MojitoTime Mon 01-Aug-11 14:46:23

At the moment it seems to be a lot about money.
DH has paid same amount of maintenance for years. Ex used to be married to a man who was quite comfortable so she could afford lots of nice things, but now they have split up she is with another man who is not as well off. She moans to DH now that the maintenance money is not enough, even though it is over what the CSA suggest, and begrudges the fact that she has to work 2 days a week because DH's money doesn't cover everything!

It winds me up because I was under the impression that maintenance was a contribution, rather than the father being responsible for paying everything? It is quite a substantial sum anyway and she doesn't have rent or bills to pay so I'm not sure what it gets spent on (though judging by all the expensive clothes I've seen both her and dd in, and a brand new £16,000 car, probably that!!)
Anyway I'd never dream of bothering DSD with ANY of this nonsense, but she feels the need to, and as such DSD says that they are poor and that Daddy must be able to afford to give mummy more money because he has a new iPhone hmm

It's hardto know what to say in response. Nothing?

MJHASLEFTTHEBUILDING Mon 01-Aug-11 14:54:52

Message withdrawn

ladydeedy Mon 01-Aug-11 14:58:13

ooh dear, yes we have had "Mum says you and dad go on too many foreign holidays and she hasnt had one in years - it is so unfair and she needs one more than you do...".
I just grit my teeth and say, "oh really? Well we all have to live according to our means..." Whether that used to get back to her or not, I have no idea! But considering it's me paying for holidays and so on, I think it's not my problem that she is jealous! I

MojitoTime Mon 01-Aug-11 15:17:22

Yes ladydeedy I see where you are coming from. We've had a few nice things recently as I inherited money from my grandfather - DSD has been included in them - ie a few pop concerts, days out etc, but I think dsd's mum assumes it is DH who has paid for it all so she gets annoyed that she can't afford it too. She's had a lot of money over the years, including a cheque for £100,000 when her and DH sold their house, but it all seems to have gone on god knows what as it wasn't reinvested into property.
I just don't feel like DH should keep handing over extra money over and above his regular maintenance to someone who doesn't seem to be able to control their finances sad.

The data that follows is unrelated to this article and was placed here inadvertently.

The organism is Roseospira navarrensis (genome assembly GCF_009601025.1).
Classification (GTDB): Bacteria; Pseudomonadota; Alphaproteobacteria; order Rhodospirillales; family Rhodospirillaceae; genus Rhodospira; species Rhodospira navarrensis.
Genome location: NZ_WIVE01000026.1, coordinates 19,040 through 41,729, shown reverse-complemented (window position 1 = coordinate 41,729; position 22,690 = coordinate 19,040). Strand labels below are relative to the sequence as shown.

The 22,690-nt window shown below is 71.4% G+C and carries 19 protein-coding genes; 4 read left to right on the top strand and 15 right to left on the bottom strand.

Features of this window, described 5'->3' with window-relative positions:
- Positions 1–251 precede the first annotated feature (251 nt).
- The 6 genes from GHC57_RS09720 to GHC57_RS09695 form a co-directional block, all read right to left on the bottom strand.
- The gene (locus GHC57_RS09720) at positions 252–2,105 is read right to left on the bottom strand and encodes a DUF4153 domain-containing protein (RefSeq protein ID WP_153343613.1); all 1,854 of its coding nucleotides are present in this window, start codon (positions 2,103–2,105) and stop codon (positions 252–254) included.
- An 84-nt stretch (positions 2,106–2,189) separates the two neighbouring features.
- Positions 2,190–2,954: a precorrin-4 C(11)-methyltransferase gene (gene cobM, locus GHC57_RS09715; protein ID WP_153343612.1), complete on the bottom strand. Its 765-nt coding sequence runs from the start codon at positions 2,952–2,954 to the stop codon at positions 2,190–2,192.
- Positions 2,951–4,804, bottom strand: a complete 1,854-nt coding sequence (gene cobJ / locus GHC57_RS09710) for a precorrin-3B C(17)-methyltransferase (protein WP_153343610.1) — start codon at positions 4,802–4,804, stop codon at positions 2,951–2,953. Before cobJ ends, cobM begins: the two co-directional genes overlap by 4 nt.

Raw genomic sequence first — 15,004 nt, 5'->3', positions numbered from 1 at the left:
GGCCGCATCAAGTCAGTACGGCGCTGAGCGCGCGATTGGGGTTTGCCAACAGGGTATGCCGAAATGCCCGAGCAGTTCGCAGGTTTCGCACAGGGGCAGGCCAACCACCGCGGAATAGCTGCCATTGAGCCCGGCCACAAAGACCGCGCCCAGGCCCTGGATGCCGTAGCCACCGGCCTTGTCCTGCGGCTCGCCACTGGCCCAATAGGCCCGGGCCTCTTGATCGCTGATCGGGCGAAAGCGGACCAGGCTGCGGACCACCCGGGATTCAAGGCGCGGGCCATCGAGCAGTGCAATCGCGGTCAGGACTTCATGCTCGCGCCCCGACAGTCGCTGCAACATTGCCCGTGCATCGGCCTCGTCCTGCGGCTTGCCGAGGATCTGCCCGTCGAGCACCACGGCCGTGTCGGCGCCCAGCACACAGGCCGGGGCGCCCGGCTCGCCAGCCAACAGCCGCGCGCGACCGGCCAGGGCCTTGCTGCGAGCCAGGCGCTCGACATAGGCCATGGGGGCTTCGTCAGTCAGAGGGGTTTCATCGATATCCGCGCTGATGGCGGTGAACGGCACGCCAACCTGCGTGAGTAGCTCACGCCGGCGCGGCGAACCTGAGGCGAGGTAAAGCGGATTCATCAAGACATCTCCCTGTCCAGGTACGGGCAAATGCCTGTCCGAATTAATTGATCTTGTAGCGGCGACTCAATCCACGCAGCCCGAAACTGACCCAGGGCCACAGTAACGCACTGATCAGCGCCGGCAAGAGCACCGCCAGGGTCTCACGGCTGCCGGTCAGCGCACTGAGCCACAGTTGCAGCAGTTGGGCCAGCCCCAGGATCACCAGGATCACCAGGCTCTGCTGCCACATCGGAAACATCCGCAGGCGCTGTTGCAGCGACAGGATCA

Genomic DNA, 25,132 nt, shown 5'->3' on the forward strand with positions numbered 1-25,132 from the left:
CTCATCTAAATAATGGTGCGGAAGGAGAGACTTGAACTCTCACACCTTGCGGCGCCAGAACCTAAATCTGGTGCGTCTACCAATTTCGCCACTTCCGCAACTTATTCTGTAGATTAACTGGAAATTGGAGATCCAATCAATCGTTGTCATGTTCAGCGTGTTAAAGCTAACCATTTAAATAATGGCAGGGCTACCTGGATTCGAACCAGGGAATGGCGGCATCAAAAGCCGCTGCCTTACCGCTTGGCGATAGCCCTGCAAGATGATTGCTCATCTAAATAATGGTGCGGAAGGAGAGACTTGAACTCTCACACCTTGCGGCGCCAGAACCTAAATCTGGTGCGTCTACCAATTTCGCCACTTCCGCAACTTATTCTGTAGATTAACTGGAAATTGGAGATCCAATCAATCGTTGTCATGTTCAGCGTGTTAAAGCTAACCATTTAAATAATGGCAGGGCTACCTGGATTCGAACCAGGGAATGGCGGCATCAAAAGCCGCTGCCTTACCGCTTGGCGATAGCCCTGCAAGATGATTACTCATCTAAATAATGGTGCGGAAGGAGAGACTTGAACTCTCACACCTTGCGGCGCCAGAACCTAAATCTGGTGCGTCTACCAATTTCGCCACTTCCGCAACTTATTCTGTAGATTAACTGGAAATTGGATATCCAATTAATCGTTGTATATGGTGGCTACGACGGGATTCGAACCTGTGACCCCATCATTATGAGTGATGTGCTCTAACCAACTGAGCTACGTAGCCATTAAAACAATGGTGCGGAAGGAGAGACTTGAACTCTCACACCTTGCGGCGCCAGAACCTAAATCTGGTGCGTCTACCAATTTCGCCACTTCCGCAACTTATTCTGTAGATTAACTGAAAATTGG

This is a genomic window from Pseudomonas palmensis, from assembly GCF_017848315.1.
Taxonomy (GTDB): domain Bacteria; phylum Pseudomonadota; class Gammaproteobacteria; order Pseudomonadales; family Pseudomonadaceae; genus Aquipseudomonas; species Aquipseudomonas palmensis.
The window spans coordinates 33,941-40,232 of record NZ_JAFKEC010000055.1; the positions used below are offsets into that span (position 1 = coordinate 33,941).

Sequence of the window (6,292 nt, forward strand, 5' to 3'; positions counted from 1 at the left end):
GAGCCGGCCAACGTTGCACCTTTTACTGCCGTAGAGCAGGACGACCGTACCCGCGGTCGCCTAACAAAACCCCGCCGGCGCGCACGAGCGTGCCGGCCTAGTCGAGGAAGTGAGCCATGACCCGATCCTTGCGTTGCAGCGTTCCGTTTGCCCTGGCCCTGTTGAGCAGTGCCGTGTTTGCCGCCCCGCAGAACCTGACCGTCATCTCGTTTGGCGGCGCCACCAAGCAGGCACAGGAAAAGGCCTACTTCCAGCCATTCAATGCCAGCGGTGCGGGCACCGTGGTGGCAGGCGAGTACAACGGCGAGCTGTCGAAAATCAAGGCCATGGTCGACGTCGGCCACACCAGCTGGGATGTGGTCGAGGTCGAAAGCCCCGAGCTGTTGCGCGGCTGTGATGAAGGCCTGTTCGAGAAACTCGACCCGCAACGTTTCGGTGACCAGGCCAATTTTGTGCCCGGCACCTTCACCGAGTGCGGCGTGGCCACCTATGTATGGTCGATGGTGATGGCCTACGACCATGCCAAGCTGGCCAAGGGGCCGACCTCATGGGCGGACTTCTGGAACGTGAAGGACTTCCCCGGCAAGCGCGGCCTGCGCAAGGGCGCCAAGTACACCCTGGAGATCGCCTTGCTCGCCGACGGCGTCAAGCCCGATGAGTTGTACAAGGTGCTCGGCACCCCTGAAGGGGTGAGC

MojitoTime Mon 01-Aug-11 15:19:44

Also your comment about mum needing a holiday more than you grin - what planet are these women living on? How on earth can you decide who needs a holiday more than someone else?
Just feel so angry and sad for the poor children having to act as a go between.

ladydeedy Mon 01-Aug-11 15:29:55

I absolutely agree! EXW also comments on our house, cars, the "hours" I apparently spend in beauty salons/getting nails done, the amount of times she THINKS we go out to eat and where... I have a well paid job and DH does not and never has, really. Not a problem at all and the main thing is he is WONDERUL and I adore him. But what gets me is that EXW thinks she should living the same lifestyle as us just because that's what DH is now enjoying! Although she did not have foreign holidays, money, etc when they were married... It makes me laugh (kind of..!). smile

MojitoTime Mon 01-Aug-11 15:41:02

Yes I TOTALLY know what you mean - same situation here. It is such blatant jealousy. The way I see it for our situation is that DH's ex could have had the days out/concerts etc but a series of bad decisions have led her to the place she is now.
She chose to leave DH for another man.

She chose to fritter away money that could have been a huge deposit on a house for her and DSD.

She chose not to work.

She chose to then break up with this man who was providing for her.

She chose to move in with a man who earns what he does.

She chooses to now only work 2 days a week.

She chose to buy a brand new car.

She chooses to only wear the best brands of clothing.

Yet somehow DH and I (and our toddler ds) are responsible for her being "poor" grin.

WkdSM Mon 01-Aug-11 15:50:01

It is a real shame when the children are used like this - we have had it all from 'your father has left me without enough money to let you play in the football team (£1 or so a game), to 'mum says you are spineless prick because you always do what Mrs Wkdsm says' (we talk things over rather than scream at each other as she did with DH and her new DH) to (at 3 years old) 'Mum says you and WkdSM are horrible people'.

Rise above it - although it is annoying that youngest SS now uses all these comments to wind DH up.

The only time I was tempted to say anything was when exW new DH caught her in an 18month affair with his BF - was tempted to call her and ask her what it felt like to be a baseless whore (one of her favourite names for and to me!) - but I did not................

MojitoTime Mon 01-Aug-11 15:58:05

Yep it's awful for the children. When DSD was 4 she was sitting on the loo one day and she suddenly came out with "my mummy doesn't like you. She says if she sees you in the supermarket she is going to be very cross and shout at you".

Who SAYS that to a 4 yo?

Poor DSD has spent her whole life on tenterhooks, worrying about who she might bump into with her mum sad.

She's so damaged emotionally and I feel so helpless sad.

ladydeedy Mon 01-Aug-11 16:10:02